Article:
Dr Edward Ashton, who led the project at the University of British Columbia and now works at Taiwan’s Academia Sinica Institute of Astronomy and Astrophysics, compared the challenge of connecting the various appearances of the moons in the data to a child’s dot-to-dot drawing. “But with about 100 different games on the same page and you don’t know which dot belongs to which puzzle,” he said.

The team used data taken using the Canada-France-Hawaii Telescope on top of Mauna Kea, Hawaii between 2019 and 2021, to detect moons down to a diameter of 2.5km.

It is hoped that Nasa’s Dragonfly mission, due to launch in 2027, will be able to make closer observations of at least one of Saturn’s small outer moons.

Separately, scientists have published findings suggesting that the rings of Saturn were acquired relatively recently in the history of the solar system. Experts working on data collected by Nasa’s Cassini spacecraft said the latest observations suggest that the massive rings did not form at the same time as the planet, but formed no more than 400m years ago.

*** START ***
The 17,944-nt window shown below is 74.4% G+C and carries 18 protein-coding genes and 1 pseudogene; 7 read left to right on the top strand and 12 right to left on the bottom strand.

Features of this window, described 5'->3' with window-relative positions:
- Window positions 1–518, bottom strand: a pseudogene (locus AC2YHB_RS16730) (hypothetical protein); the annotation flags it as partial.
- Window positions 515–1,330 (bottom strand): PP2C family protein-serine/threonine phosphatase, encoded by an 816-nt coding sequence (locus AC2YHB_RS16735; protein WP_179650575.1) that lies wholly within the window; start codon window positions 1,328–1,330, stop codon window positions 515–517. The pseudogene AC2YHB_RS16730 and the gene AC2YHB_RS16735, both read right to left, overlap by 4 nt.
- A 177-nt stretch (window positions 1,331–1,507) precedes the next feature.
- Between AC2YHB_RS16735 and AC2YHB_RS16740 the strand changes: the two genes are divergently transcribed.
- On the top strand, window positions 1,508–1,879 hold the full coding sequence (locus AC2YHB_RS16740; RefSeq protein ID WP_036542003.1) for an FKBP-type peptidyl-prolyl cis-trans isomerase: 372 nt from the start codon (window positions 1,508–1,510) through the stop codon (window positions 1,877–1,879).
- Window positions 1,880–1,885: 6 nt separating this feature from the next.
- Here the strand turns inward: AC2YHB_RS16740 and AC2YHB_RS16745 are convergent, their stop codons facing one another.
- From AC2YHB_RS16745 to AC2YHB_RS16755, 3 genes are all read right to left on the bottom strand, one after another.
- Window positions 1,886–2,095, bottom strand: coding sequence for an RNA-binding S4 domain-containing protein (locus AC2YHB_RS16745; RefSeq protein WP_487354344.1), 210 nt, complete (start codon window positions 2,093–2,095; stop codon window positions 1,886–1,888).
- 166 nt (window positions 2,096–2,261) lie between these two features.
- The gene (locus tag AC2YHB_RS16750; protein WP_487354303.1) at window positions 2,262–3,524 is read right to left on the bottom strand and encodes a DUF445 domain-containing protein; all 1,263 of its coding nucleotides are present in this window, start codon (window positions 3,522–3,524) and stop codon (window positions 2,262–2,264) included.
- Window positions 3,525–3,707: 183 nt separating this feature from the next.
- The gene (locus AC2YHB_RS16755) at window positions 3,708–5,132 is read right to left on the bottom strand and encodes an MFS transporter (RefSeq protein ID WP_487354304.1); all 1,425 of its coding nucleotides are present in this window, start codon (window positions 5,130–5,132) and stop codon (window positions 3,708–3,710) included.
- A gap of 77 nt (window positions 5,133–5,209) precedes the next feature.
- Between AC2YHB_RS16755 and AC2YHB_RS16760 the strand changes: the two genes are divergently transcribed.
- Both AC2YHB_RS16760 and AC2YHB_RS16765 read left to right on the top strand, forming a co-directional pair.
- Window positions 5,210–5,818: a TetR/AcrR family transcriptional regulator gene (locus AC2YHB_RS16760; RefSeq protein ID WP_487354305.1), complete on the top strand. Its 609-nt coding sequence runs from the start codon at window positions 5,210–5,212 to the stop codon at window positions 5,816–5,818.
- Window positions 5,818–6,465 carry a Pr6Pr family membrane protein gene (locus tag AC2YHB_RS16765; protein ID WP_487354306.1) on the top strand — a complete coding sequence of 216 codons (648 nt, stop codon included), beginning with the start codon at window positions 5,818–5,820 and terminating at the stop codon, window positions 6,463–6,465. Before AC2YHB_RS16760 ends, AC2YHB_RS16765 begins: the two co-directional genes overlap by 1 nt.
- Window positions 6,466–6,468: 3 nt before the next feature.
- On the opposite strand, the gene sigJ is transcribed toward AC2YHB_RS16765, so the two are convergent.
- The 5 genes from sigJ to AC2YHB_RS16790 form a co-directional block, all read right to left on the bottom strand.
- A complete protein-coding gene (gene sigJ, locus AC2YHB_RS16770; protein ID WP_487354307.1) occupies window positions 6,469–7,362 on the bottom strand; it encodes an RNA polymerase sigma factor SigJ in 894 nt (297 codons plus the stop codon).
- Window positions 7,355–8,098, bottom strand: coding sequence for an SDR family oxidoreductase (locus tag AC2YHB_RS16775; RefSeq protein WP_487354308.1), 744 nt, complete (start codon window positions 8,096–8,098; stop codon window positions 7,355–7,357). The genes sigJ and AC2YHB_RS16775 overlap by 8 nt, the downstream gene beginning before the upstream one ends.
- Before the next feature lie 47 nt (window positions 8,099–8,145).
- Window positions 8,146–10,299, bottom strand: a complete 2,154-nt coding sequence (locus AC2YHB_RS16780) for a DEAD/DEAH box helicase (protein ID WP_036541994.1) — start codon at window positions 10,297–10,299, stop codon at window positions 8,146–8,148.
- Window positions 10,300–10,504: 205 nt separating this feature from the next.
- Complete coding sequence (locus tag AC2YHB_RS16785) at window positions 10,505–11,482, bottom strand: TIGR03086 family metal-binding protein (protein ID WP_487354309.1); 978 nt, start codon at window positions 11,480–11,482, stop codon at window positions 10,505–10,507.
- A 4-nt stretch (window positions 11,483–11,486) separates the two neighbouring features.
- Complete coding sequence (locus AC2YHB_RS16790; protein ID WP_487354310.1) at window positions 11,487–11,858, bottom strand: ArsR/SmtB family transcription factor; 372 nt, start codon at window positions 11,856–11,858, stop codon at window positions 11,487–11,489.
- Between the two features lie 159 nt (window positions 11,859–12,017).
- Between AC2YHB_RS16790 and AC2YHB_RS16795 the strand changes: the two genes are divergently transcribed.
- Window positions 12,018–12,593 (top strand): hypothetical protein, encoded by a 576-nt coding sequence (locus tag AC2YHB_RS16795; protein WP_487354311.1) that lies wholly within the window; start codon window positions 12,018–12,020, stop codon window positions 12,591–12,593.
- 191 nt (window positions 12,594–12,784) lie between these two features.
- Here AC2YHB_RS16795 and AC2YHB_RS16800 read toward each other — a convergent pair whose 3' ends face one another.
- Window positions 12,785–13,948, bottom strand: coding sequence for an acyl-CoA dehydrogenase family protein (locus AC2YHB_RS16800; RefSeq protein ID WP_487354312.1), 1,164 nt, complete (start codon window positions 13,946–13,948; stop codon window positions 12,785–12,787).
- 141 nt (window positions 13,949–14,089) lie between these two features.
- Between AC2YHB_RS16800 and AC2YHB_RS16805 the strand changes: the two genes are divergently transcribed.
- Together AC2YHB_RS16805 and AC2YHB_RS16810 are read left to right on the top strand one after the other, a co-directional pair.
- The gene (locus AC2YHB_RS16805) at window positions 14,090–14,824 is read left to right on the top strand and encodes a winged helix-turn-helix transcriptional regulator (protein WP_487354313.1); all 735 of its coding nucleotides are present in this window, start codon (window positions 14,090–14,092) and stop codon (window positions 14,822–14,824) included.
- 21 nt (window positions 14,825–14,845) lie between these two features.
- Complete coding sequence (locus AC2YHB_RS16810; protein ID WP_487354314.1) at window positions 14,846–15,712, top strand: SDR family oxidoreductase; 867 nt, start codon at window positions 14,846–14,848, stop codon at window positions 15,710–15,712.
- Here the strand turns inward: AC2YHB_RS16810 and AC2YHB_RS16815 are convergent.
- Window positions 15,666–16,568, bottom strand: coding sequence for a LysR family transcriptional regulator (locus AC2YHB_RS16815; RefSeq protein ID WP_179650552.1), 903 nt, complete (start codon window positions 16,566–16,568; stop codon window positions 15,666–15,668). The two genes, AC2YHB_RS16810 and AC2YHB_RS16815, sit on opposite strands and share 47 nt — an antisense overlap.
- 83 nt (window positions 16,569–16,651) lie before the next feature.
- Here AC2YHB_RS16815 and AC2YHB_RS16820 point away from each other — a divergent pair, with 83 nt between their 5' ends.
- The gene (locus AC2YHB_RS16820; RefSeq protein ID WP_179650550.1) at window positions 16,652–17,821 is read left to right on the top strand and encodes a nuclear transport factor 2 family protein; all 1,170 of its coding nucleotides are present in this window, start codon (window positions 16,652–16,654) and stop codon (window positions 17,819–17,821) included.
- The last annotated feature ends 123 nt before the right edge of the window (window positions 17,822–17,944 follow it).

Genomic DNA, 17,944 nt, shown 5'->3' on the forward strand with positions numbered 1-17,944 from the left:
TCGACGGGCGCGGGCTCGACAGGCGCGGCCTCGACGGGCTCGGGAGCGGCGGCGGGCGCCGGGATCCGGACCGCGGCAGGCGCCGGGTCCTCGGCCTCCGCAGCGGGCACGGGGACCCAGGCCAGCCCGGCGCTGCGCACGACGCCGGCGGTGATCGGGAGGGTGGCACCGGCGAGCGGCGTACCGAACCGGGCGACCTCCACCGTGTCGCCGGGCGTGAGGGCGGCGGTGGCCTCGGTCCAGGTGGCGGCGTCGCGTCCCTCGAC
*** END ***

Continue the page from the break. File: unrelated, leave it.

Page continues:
“It is natural to think that the rings have been formed together with Saturn [which is] about 4.5bn years old,” said Dr Sascha Kempf, a co-author of the research at the University of Colorado Boulder.

But it seems that Saturn’s rings are not here to stay: research has previously revealed they are disintegrating.

“The rings are not for eternity and we are probably lucky that we can observe them now,” Kempf said.

 

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Heat transport in energy materials: Study clarifies fundamental microscopic mechanisms – Phys.org

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Temporary formation of a defect pair in copper iodide. Although these defects only survive for a couple of picoseconds, i.e., for a trillionth of a second, they substantially influence macroscopic heat transport processes. Credit: Florian Knoop, NOMAD Laboratory

The NOMAD Laboratory researchers have recently shed light on fundamental microscopic mechanisms that can help with tailoring materials for heat insulation. This development advances the ongoing efforts to enhance energy efficiency and sustainability.